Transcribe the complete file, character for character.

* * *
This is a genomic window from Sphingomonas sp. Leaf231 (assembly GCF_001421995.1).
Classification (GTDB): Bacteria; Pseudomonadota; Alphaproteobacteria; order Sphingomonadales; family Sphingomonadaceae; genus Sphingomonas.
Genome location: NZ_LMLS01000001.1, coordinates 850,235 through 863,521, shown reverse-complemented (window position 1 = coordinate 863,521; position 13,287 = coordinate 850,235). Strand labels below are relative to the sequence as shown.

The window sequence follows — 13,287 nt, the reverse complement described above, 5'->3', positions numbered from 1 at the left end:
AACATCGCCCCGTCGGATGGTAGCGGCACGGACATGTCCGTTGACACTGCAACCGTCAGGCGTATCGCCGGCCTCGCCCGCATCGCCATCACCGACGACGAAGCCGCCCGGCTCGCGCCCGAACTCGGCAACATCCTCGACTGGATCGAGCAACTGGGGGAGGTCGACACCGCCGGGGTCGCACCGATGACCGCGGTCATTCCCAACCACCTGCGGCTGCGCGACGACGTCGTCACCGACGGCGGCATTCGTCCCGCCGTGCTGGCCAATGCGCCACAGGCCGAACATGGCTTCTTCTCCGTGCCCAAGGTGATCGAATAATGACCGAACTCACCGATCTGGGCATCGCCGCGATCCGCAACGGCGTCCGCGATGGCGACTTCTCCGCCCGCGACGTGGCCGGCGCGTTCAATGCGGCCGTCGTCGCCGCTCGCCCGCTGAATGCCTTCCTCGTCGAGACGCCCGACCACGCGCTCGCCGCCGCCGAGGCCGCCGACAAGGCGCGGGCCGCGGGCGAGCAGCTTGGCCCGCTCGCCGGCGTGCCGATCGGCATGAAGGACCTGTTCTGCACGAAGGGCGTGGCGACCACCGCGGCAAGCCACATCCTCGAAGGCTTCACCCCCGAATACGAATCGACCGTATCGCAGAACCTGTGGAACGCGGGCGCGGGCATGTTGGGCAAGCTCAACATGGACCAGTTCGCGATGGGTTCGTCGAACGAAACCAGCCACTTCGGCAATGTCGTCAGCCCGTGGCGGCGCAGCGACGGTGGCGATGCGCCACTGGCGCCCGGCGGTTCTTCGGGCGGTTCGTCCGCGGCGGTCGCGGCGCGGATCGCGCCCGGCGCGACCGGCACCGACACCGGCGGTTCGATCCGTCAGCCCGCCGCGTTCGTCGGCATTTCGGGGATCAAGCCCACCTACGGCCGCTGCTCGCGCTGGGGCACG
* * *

This is a genomic window from Sphingomonas sp. Leaf231 (assembly GCF_001421995.1).
Classification (GTDB): Bacteria; Pseudomonadota; Alphaproteobacteria; order Sphingomonadales; family Sphingomonadaceae; genus Sphingomonas.
Genome location: NZ_LMLS01000001.1, coordinates 850,235 through 863,521, shown reverse-complemented (window position 1 = coordinate 863,521; position 13,287 = coordinate 850,235). Strand labels below are relative to the sequence as shown.

The window sequence follows — 13,287 nt, the reverse complement described above, 5'->3', positions numbered from 1 at the left end:
AACATCGCCCCGTCGGATGGTAGCGGCACGGACATGTCCGTTGACACTGCAACCGTCAGGCGTATCGCCGGCCTCGCCCGCATCGCCATCACCGACGACGAAGCCGCCCGGCTCGCGCCCGAACTCGGCAACATCCTCGACTGGATCGAGCAACTGGGGGAGGTCGACACCGCCGGGGTCGCACCGATGACCGCGGTCATTCCCAACCACCTGCGGCTGCGCGACGACGTCGTCACCGACGGCGGCATTCGTCCCGCCGTGCTGGCCAATGCGCCACAGGCCGAACATGGCTTCTTCTCCGTGCCCAAGGTGATCGAATAATGACCGAACTCACCGATCTGGGCATCGCCGCGATCCGCAACGGCGTCCGCGATGGCGACTTCTCCGCCCGCGACGTGGCCGGCGCGTTCAATGCGGCCGTCGTCGCCGCTCGCCCGCTGAATGCCTTCCTCGTCGAGACGCCCGACCACGCGCTCGCCGCCGCCGAGGCCGCCGACAAGGCGCGGGCCGCGGGCGAGCAGCTTGGCCCGCTCGCCGGCGTGCCGATCGGCATGAAGGACCTGTTCTGCACGAAGGGCGTGGCGACCACCGCGGCAAGCCACATCCTCGAAGGCTTCACCCCCGAATACGAATCGACCGTATCGCAGAACCTGTGGAACGCGGGCGCGGGCATGTTGGGCAAGCTCAACATGGACCAGTTCGCGATGGGTTCGTCGAACGAAACCAGCCACTTCGGCAATGTCGTCAGCCCGTGGCGGCGCAGCGACGGTGGCGATGCGCCACTGGCGCCCGGCGGTTCTTCGGGCGGTTCGTCCGCGGCGGTCGCGGCGCGGATCGCGCCCGGCGCGACCGGCACCGACACCGGCGGTTCGATCCGTCAGCCCGCCGCGTTCGTCGGCATTTCGGGGATCAAGCCCACCTACGGCCGCTGCTCGCGCTGGGGCACG